Nursing students at the University of Newcastle can now practice their conflict resolution skills in a virtual reality scenario that responds to their biological reaction to the conflict.
The simulator builds on the extensive work with the uni’s IT Services Innovation team, which has so far produced VR experiences to help midwifery and oral health students practice high-risk and stressful procedures in relative safety.
‘Angry Stan,’ the avatar in the second-year students undertaking the mental health module interact with, was based off real-world interactions the nursing and midwifery staff had faced.
Stan responds to a student’s heart rate, which is combined with multiple-choice dialogue so students can try and diffuse the situation and practice controlling their stress levels, managing conflict and building resilience in the classroom before entering the workforce.
“Essentially, the calmer they remain, the easier Stan and the scenario is to deal with,” project lead Dr Donovan Jones said.
“Even if unprovocative responses are selected by the user, the wording is altered to be more provocative if the technology picks up from their heart rate that they are stressed.”
IT Innovation Team project manager, Vendela Pento, added that VR represents a significant advancement on how conflict resolution was previously taught.
“Traditionally, conflict resolution has been taught ad-hoc with textbooks and paid actors, which can be pretty uninspiring or very expensive,” she said.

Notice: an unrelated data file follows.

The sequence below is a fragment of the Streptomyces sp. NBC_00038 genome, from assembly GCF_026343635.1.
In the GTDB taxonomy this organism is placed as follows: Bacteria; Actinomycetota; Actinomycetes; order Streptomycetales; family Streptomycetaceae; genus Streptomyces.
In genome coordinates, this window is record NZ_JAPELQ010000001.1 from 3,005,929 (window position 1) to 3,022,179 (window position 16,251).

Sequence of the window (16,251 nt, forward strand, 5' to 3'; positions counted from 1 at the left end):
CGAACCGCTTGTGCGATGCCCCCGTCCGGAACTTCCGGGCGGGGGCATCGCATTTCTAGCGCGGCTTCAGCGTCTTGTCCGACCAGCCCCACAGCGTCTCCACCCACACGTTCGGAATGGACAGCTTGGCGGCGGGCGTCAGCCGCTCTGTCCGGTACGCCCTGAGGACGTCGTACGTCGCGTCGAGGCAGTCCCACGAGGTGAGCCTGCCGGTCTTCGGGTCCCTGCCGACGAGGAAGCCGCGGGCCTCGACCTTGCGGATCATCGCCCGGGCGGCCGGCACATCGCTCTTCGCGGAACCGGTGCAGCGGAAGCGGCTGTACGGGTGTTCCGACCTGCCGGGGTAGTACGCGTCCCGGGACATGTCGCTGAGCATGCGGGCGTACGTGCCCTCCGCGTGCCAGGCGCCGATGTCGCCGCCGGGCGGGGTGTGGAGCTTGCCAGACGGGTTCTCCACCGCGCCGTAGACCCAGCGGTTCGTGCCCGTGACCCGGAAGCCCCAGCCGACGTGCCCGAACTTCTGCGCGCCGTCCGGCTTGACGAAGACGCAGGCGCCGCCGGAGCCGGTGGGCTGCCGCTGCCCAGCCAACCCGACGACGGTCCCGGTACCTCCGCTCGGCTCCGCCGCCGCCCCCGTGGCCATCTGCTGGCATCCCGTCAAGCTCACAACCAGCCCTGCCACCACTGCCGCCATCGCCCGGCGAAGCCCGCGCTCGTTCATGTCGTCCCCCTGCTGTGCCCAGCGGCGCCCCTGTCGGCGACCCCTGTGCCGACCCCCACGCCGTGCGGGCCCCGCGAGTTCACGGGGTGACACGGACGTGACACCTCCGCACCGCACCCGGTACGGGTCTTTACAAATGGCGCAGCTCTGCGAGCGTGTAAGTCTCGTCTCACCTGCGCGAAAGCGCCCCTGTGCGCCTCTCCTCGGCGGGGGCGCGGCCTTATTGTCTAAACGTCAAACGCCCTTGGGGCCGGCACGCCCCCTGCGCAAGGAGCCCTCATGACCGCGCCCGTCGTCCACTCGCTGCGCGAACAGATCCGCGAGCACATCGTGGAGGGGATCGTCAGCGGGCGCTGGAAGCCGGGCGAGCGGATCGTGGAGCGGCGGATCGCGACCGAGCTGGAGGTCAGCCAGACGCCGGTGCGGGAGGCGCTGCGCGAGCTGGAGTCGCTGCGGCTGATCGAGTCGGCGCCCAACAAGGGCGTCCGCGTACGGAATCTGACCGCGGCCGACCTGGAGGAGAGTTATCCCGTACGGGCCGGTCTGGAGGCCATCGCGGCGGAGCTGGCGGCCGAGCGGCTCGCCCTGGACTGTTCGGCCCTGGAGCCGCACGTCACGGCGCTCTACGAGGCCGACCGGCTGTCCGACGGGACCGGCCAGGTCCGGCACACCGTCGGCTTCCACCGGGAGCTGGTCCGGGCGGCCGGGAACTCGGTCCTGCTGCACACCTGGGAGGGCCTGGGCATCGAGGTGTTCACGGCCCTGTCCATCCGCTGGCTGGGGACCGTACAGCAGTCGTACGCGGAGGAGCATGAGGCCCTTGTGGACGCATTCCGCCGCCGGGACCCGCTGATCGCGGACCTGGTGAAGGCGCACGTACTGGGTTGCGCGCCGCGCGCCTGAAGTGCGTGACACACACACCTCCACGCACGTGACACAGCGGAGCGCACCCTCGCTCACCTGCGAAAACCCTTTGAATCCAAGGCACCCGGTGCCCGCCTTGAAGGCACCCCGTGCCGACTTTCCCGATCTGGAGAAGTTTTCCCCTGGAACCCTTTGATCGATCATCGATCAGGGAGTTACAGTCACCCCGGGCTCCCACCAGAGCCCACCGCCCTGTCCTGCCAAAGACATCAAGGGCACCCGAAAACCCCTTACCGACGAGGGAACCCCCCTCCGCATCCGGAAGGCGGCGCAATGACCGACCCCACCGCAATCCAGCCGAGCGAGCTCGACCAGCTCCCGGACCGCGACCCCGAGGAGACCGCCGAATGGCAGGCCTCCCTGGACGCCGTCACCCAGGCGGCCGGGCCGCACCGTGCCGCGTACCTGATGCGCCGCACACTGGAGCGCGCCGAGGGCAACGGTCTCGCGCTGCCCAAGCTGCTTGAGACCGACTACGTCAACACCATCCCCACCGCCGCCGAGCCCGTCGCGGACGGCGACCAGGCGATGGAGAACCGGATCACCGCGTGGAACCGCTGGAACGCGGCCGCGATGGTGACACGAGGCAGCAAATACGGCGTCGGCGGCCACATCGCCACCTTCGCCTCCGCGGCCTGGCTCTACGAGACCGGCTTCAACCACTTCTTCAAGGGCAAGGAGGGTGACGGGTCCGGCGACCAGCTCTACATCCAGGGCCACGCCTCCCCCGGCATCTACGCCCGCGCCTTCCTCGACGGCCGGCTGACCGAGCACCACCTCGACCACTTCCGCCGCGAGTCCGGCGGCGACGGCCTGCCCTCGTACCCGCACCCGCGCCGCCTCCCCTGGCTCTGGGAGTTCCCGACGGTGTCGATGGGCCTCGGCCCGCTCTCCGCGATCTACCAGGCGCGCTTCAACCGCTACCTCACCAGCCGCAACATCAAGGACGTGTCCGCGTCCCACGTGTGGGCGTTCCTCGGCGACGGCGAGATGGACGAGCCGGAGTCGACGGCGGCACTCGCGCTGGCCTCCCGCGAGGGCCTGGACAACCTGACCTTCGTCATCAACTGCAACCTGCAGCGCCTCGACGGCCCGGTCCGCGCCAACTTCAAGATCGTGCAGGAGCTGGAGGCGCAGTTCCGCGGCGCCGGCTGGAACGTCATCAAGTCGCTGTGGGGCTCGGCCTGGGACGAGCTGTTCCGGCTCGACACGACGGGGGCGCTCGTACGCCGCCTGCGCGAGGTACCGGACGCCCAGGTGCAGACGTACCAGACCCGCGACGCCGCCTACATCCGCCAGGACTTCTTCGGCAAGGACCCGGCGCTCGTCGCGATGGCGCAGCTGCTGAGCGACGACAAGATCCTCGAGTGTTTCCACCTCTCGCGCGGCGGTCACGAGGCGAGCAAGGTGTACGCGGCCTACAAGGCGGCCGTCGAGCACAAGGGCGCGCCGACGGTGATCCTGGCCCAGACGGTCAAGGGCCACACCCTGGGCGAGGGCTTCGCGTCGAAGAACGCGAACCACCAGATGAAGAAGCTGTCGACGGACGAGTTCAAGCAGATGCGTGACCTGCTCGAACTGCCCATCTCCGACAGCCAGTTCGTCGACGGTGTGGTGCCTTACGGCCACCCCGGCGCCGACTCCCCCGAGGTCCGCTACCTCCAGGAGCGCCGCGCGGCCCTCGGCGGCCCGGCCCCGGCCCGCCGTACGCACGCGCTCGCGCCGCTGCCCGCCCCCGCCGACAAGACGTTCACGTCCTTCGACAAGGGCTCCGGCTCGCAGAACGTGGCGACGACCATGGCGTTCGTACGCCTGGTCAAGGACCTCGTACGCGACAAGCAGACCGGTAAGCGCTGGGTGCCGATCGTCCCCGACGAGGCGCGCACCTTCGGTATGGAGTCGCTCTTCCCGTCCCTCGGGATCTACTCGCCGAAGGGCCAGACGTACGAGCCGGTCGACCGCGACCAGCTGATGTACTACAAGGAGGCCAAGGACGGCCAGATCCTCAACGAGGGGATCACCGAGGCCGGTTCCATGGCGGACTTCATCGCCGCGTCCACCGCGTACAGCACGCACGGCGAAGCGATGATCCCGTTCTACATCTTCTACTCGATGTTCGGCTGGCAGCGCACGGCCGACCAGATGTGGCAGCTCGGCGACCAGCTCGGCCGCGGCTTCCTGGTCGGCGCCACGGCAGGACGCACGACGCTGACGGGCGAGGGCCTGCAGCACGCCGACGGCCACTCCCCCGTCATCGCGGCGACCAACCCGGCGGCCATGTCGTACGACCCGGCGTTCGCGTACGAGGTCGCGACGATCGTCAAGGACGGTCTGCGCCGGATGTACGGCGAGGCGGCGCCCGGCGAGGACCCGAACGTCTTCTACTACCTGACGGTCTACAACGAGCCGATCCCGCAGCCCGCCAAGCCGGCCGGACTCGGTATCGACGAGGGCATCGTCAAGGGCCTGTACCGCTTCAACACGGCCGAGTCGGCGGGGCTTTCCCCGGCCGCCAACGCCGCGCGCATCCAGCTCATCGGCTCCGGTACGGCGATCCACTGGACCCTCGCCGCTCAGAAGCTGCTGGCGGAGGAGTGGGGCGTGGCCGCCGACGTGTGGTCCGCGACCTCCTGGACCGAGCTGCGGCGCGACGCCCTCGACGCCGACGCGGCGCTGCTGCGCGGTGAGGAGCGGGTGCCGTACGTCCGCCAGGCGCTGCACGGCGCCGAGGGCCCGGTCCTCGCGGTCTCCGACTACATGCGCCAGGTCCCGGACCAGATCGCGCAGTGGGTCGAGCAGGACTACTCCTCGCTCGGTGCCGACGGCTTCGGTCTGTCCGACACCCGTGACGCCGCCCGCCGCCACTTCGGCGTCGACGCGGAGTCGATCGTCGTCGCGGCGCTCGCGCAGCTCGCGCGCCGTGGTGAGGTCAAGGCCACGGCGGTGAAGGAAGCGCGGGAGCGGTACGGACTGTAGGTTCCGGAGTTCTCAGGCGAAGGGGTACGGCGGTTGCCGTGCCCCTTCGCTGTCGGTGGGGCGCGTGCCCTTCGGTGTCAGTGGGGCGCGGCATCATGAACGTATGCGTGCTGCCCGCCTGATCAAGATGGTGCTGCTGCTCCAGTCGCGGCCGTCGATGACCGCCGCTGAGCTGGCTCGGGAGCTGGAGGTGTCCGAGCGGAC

“What’s unique about the new program is the user is totally immersed in the scenario so we can build resilience in a whole new way.
“The days of teaching en masse are behind us. The qualitative and quantitative responses to the program actually help us learn from the students so we can tailor education to individuals, ensuring a deeper teaching and learning experience.”
Professor of mental health nursing, Mike Hazelton, added that Stan is modelled as a person in an emergency environment looking for his friend who had been brought in as a patient and is becoming increasingly agitated.
“We support a zero tolerance for violence against healthcare workers, which is why it was imperative to develop an immersive training program where students can practise dealing with these potential situations in a safe, repeatable and realistic environment,” he said.
Jones added that a PhD student is now undertaking a research project to measure the success of Conflict Resolution and adapt the program as students’ needs evolve.
He also said that the team is looking at how to make the program available as a tool to build resilience outside the higher education sector.
“Equipping employees with ways to maintain their mental health should be of paramount importance. We realise that dealing with conflict in the workplace isn’t something that’s exclusive to healthcare.
“Moving forward, we’d like to explore gender roles and environments within Conflict Resolution to make it applicable to people working across a range of industries,” he said.